Published by ABC Online, Thursday 7 November
This week the Australian Electoral Commission released details of donations raised by politicians running in the 2019 federal election.
The data release included the headline-grabbing $1.1 million in donations to independent Zali Steggall.
But this data relates only to a small number of candidates, mainly independents.
The figures will pale in comparison to the political party figures expected in the second round of donations disclosures due out in February, especially Clive Palmer’s rumoured $60 million contribution.
Nonetheless, the money flowing to independents at the 2019 election tells us five things about the role of money in Australian politics and the capacity of independents to be a force for change.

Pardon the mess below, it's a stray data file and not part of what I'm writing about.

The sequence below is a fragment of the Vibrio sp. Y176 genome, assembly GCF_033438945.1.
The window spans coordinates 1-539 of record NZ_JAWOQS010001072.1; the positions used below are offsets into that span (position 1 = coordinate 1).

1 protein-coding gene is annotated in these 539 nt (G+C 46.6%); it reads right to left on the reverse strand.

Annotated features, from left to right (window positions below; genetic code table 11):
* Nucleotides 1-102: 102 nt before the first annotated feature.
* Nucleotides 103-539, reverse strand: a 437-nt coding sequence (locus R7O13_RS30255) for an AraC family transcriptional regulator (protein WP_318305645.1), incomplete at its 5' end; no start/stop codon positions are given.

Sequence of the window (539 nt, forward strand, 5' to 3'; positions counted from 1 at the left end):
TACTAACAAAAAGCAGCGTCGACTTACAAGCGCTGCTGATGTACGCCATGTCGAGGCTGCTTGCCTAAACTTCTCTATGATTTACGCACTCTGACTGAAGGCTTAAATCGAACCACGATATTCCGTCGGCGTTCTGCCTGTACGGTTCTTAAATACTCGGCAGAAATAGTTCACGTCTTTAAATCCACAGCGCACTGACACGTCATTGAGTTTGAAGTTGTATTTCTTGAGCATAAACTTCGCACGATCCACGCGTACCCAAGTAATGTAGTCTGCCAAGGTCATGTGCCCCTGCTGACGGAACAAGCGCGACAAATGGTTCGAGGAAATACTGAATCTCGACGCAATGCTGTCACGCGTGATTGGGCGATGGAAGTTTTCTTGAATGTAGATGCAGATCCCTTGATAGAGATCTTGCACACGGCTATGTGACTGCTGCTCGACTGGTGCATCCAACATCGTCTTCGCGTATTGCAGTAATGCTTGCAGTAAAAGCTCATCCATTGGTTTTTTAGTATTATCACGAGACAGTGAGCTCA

A successful independent campaign is costly
Breaking into Australia’s political duopoly, Labor and the Coalition, is not easy.
Brand recognition is a big barrier for candidates outside the major parties.
The new data shows that independent candidates at the 2019 election raised more than twice as much in donations as independents in the previous two elections, and three times as much on a per-candidate basis than 2016.
The two independents who won a seat for the first time, Zali Steggall and Helen Haines, both raised substantial amounts, with Ms Steggall’s total donations the highest for an independent in history.
It suggests that capacity to attract donations has become increasingly important to electoral success for independents.
Independents are less able to tap corporate and union dollars